Plains Hog-Nosed Snake

Heterodon nasicus nasicus
Colubridae (nonvenomous snakes) in the order Squamata (lizards and snakes)

The plains hog-nosed snake differs from the eastern hog-nosed snake by having a sharply upturned snout and black pigment on the underside of the tail. This species has always been quite rare in the state and has not been seen for many years. The shovel-like snout is used to dig out prey items which are detected by smell. Like other hog-nosed snakes, this species is known to play dead in self defense.

Length: 16 to 25 inches.
Habitat and conservation: 
This species is restricted to sandy, loose prairie soils. Two subspecies of plains hog-nosed snakes have been recorded from Missouri in the past: The one described above, which is considered extirpated from Missouri, and the dusty hog-nosed snake, Heterodon nasicus gloydi, possibly a separate species, H. gloydi, which is critically imperiled in Missouri. The nearest secure populations of these snakes are to the west of us.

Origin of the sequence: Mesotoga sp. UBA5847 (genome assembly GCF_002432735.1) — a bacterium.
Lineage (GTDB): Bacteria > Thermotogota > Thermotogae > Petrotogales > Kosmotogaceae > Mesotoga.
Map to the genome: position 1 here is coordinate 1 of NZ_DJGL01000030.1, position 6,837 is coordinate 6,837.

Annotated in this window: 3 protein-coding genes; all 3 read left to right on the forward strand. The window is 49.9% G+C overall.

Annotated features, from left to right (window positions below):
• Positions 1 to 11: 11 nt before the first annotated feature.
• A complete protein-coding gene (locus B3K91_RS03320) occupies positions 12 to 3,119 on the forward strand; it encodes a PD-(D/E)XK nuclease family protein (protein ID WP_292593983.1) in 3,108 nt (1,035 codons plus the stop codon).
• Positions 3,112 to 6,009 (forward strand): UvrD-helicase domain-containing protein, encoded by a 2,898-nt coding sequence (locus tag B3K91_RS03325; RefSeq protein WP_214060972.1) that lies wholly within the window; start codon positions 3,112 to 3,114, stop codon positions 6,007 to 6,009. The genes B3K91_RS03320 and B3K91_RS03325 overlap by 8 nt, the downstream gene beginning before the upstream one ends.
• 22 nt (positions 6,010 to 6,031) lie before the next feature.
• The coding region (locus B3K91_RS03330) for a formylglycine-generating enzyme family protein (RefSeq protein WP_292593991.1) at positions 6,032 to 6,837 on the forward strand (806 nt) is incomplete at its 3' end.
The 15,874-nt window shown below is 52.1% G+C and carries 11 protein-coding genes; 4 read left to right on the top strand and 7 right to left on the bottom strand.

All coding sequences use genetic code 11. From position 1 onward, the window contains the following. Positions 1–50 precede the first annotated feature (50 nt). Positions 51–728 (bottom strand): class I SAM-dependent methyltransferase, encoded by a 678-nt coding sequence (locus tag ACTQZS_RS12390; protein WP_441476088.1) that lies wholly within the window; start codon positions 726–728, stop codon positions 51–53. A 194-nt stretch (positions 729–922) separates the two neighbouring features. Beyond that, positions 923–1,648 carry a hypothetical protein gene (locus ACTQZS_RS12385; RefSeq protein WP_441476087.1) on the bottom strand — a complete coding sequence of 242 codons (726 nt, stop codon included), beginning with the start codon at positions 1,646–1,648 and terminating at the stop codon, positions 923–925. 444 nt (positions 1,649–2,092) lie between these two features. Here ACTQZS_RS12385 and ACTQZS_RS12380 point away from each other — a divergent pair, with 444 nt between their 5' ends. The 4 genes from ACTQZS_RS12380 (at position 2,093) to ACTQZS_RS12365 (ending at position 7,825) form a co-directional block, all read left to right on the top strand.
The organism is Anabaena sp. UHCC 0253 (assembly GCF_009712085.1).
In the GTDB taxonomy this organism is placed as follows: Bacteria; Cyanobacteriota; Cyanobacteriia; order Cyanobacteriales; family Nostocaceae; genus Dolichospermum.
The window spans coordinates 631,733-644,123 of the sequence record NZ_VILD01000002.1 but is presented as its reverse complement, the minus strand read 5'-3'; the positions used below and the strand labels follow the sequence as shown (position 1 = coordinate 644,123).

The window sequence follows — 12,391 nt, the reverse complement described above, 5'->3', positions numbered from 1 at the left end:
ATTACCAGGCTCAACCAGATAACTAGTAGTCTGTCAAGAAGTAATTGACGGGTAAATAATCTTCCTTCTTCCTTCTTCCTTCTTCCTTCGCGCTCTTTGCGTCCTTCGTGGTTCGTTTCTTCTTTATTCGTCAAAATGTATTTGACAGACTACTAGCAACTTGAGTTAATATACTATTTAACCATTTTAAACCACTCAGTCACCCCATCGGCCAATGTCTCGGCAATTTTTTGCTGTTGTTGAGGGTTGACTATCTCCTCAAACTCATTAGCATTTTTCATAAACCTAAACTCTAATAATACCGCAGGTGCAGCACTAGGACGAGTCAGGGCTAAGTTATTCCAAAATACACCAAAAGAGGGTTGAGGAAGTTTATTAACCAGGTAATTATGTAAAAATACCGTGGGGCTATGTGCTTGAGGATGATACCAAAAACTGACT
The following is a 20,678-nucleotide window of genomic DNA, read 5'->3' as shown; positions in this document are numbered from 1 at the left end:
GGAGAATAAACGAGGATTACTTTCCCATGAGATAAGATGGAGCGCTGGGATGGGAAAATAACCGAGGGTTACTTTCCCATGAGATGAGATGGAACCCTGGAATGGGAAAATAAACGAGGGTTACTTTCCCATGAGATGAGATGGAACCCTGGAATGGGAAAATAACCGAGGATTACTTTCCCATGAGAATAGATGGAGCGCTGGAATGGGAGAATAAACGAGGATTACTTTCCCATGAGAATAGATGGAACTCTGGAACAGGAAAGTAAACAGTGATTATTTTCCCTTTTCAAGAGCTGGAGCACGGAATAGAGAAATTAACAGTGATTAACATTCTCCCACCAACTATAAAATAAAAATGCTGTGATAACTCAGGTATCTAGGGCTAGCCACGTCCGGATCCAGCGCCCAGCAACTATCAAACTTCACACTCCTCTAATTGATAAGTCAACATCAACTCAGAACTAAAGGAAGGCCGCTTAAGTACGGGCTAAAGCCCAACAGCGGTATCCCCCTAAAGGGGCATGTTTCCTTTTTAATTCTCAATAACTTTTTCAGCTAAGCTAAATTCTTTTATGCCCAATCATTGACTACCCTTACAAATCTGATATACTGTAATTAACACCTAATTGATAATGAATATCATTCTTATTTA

Toads, snakes, and lizard eggs are the primary foods, but small rodents are also eaten.
Distribution in Missouri: 
Probably extirpated from Missouri, but may still occur in the loess hill prairies in our extreme northwestern counties.
The plains hog-nosed snake is apparently extirpated from Missouri; although it was once present in our state, it has not been seen in decades and we have probably lost it. The dusty hog-nosed snake, sometimes considered a separate species, sometimes a subspecies of the plains hog-nosed snake, is more likely to be found in Missouri, but it is critically imperiled. Both are Species of Conservation Concern.
Human connections: 
Human alteration of the landscape is the underlying cause of many species’ decline. Agriculture, urban sprawl, and road building break up historically large tracts of grasslands, degrading and separating the remaining fragments, shrinking and disconnecting animal and plant populations.
Ecosystem connections: 
As predators, snakes contribute to the balance of nature by limiting the populations of the animals they feed upon. Meanwhile, they are preyed upon themselves by other predators: owls, hawks, crows, foxes, coyotes, and raccoons. The eggs and young are particularly vulnerable.
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